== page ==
Talk

Advanced search

To think that there should be a pupil premium to help schools support children who have a parent in prison

(77 Posts)
ReallyTired Thu 05-Nov-15 12:32:53

Prison should be there to punish the adults, but it has a negative affect on families. Sometimes sending someone to prison is unavoidable. I think providing additional funding for children with a parent in prison would enable schools to support such children better.

ManorGreyhound Thu 05-Nov-15 12:34:08

No! The impact on your family is one of many things that you should think about before you commit a crime!

I can't believe anyone would even suggest such nonsense.

BarbarianMum Thu 05-Nov-15 12:34:14

I agree but I doubt DC does. Pupil premium was a Lib Dem idea so I can't see it being expanded.

CocktailQueen Thu 05-Nov-15 12:34:57

If pupils are being disadvantaged financially by a parent being in prison, such that they receive free school meals, they will automatically receive PP too.

If they don't receive FSM while their parent in prison, why should they receive PP?

ghostyslovesheep Thu 05-Nov-15 12:35:09

YANBU - but - as you can see - when it comes to the families of prisoners lots of people lack empathy or understanding sad

CocktailQueen Thu 05-Nov-15 12:35:18

*parent IS in prison

FrozenPonds Thu 05-Nov-15 12:37:20

Where would it stop?

Funding for children of the chronically ill? Bereaved children? Children whose parents are just utterly uninvolved?

Where would the money come from?

Decent pastoral care all round is all you need, and good teaching, and high expectations.

ManorGreyhound Thu 05-Nov-15 12:37:47

I will just about agree with the idea that children should not be disadvantaged by their parent's socio economic status, so broadly support pupil premium, but the idea that a deliberate criminal act should be considered in the same way? Good grief, I've heard it all now!

Ricardian Thu 05-Nov-15 12:38:01

How many children are there who have a parent in prison but have not been in receipt of FSM in the past however many years it is?

Stompylongnose Thu 05-Nov-15 12:38:54

I would have thought that some children end up on Free School meals as a result of household income halving.

Yanbu but I think that there are many children who need support likes ones who suffer a bereavement, divorce, become a carer, have sick/disabled family....

ManorGreyhound Thu 05-Nov-15 12:39:01

FWIW, there is a very high degree of correlation between poverty and crime, so pretty likely that the DC's of a prisoner will be in receipt of PP anyway.

ManorGreyhound Thu 05-Nov-15 12:39:38

(the school will be in receipt of the PP)

EElisavetaOfBelsornia Thu 05-Nov-15 12:41:11

Way to blame the children Manor hmm

I don't agree though, OP, there are social care services which support families of prisoners, and liaise with schools.

Holstein Thu 05-Nov-15 12:42:29

I think it's an interesting proposal, and certainly i know children with a parent in prison that are not on PP.

Holstein Thu 05-Nov-15 12:43:20

Sorry- to clarify- know because of my work, not that I'm a nosey busybody.

Gileswithachainsaw Thu 05-Nov-15 12:43:55

Tbh a massive proportion of families will go through things that render them.in serious trouble one way or another yet still not qualify fir Pp or whatever.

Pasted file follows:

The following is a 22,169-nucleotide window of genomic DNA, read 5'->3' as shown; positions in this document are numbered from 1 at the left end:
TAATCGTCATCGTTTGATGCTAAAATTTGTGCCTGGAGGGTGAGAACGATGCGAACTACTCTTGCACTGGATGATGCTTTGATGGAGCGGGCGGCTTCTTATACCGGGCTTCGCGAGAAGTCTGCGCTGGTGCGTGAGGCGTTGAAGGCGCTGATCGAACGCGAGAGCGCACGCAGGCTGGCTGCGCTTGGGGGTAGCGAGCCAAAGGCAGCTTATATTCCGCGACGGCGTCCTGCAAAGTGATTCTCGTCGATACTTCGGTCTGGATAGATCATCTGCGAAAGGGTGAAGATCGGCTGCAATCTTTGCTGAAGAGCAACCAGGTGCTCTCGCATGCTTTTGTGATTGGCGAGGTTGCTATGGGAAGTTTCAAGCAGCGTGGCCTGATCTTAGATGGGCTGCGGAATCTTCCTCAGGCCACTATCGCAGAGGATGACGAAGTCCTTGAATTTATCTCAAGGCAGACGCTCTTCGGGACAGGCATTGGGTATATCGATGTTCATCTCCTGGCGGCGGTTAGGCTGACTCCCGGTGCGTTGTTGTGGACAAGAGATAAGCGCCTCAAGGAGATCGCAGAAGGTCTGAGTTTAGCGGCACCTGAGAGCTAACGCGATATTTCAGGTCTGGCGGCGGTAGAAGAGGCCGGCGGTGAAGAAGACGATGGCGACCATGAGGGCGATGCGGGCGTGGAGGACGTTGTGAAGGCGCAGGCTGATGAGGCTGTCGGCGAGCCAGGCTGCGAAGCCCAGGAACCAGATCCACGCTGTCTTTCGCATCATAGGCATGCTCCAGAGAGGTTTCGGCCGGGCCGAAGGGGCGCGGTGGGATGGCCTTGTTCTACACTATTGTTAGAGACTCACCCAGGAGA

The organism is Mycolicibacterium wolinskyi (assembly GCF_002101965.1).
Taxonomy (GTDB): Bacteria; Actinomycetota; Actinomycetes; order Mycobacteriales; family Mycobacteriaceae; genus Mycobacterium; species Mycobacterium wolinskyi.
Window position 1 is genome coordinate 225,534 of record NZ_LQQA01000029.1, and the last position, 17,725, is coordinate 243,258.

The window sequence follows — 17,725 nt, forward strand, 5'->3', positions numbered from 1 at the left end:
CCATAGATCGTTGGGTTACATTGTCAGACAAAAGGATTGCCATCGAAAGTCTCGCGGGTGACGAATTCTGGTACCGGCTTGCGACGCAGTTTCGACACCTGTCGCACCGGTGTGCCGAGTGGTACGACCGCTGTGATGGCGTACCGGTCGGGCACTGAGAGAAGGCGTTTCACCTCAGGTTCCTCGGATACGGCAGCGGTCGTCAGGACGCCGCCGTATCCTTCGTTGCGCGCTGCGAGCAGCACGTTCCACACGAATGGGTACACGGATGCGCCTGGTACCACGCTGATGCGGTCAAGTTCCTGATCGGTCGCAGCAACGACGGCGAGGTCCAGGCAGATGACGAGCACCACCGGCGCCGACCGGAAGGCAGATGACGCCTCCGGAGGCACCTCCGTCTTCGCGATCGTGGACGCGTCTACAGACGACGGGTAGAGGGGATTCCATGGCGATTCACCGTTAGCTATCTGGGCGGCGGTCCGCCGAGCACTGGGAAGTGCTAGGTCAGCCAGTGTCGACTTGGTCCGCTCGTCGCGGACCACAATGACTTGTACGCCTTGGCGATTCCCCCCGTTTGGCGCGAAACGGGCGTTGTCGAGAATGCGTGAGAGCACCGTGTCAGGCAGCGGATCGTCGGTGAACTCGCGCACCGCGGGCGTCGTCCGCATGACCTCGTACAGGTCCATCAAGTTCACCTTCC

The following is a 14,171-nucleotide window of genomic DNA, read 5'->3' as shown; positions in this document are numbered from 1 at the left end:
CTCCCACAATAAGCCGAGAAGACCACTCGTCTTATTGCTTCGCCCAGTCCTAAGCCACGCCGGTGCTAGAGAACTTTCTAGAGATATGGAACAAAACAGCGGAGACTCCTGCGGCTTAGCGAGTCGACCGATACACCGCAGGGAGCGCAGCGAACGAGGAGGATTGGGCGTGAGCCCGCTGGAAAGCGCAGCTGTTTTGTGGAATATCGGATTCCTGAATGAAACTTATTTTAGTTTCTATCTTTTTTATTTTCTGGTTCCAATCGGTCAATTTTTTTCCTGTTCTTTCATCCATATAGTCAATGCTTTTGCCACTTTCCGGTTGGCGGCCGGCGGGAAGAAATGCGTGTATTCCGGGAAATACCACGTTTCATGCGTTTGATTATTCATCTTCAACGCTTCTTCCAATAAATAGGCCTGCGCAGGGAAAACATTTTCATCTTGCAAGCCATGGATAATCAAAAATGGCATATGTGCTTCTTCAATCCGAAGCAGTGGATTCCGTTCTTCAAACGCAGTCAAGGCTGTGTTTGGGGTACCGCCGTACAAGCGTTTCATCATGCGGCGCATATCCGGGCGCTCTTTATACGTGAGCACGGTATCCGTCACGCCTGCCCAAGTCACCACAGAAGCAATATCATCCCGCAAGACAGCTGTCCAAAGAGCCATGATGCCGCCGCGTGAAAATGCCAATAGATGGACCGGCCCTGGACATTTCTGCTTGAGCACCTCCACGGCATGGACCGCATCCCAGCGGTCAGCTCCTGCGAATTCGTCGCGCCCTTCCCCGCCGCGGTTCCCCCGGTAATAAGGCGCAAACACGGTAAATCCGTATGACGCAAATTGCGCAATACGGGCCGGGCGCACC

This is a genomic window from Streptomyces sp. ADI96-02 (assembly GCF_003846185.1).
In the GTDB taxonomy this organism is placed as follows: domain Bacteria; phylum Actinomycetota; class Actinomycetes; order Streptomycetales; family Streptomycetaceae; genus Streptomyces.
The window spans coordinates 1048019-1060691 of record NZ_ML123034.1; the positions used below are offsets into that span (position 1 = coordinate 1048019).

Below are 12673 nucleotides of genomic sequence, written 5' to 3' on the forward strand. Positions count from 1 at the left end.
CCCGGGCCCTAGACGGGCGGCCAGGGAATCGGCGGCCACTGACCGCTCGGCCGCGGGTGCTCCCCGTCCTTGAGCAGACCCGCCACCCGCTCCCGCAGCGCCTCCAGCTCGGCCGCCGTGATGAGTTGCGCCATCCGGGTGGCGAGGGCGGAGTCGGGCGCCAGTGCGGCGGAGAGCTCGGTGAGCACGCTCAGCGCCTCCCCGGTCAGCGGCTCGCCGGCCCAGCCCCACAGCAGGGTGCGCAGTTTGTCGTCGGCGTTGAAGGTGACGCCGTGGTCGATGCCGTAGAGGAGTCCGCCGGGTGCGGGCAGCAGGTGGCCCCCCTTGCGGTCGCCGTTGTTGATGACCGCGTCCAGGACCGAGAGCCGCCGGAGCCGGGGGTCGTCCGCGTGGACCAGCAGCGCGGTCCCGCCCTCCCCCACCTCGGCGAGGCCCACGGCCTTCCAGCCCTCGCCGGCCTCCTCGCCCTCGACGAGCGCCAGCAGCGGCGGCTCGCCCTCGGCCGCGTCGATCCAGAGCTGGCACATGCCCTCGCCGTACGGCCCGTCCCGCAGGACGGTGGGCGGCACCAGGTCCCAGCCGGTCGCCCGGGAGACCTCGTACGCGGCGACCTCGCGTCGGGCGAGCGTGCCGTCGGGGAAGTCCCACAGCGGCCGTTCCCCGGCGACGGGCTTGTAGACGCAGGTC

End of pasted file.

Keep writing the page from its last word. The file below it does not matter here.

deaths
births
illness
redundancy
crime
drugs
drink
addiction of any sort really

you can't find every single one nor is one less serious in terms of its effects than any others.

where do you draw the line

ManorGreyhound Thu 05-Nov-15 12:45:02

Parents need to consider the impact their choices have on their DCs, in many areas of life.

Knowledge of the fact that your poor choices will cause your DCs to be disadvantaged acts as a powerful incentive to keep people on the straight and narrow.

If we remove that incentive by having the State picking up the tab, why would people not just behave as they please?

spanisharmada Thu 05-Nov-15 12:47:33

I think it's a very odd, and I had thought outdated, idea that children should pay for the 'sins of the father' as it were.

ManorGreyhound Thu 05-Nov-15 12:47:38

I really wish the left would have a think about how their policies just serve to keep people trapped in poverty (and in this case criminality).

It just makes me so sad to think of people condemned to this horrible cycle by what I am sure are well-intentioned, but poorly thought through ideas.

EElisavetaOfBelsornia Thu 05-Nov-15 12:48:16

And in those cases there are support services to which schools can refer the family. Schools are there to educate. I do understand that home circumstances have an impact on the child's education, but lots of children in the class will have differing needs. Most of our PP pupils are not the same as the group which needs additional help, but PP are the ones who get funding. So you find ways to provide what's needed within the constraints of the government requirements - as usual.

MumOnTheRunAgain Thu 05-Nov-15 12:49:28

Does the pp benefit the individual child then? I thought it was all in the lot together and then the whole school benefited that way?

ManorGreyhound Thu 05-Nov-15 12:49:48

Of course they should - if there is no incentive for you to make good choices (because the state will ensure that the outcome for your DCs will be the same whatever you do) then society really will fall apart.

EElisavetaOfBelsornia Thu 05-Nov-15 12:50:08

Manor, are you seriously saying parents would commit imprisonable offences solely in order to lever some additional funds to their child's school? Do you listen to yourself?

ManorGreyhound Thu 05-Nov-15 12:50:26

Sorry, thread moved on there! That was to Spanish

Fourarmsv2 Thu 05-Nov-15 12:50:42

Do you agree with children with parents in the Armed Forces receiving pupil premium?

Join the discussion

Join the discussion

Registering is free, easy, and means you can join in the discussion, get discounts, win prizes and lots more.

Register now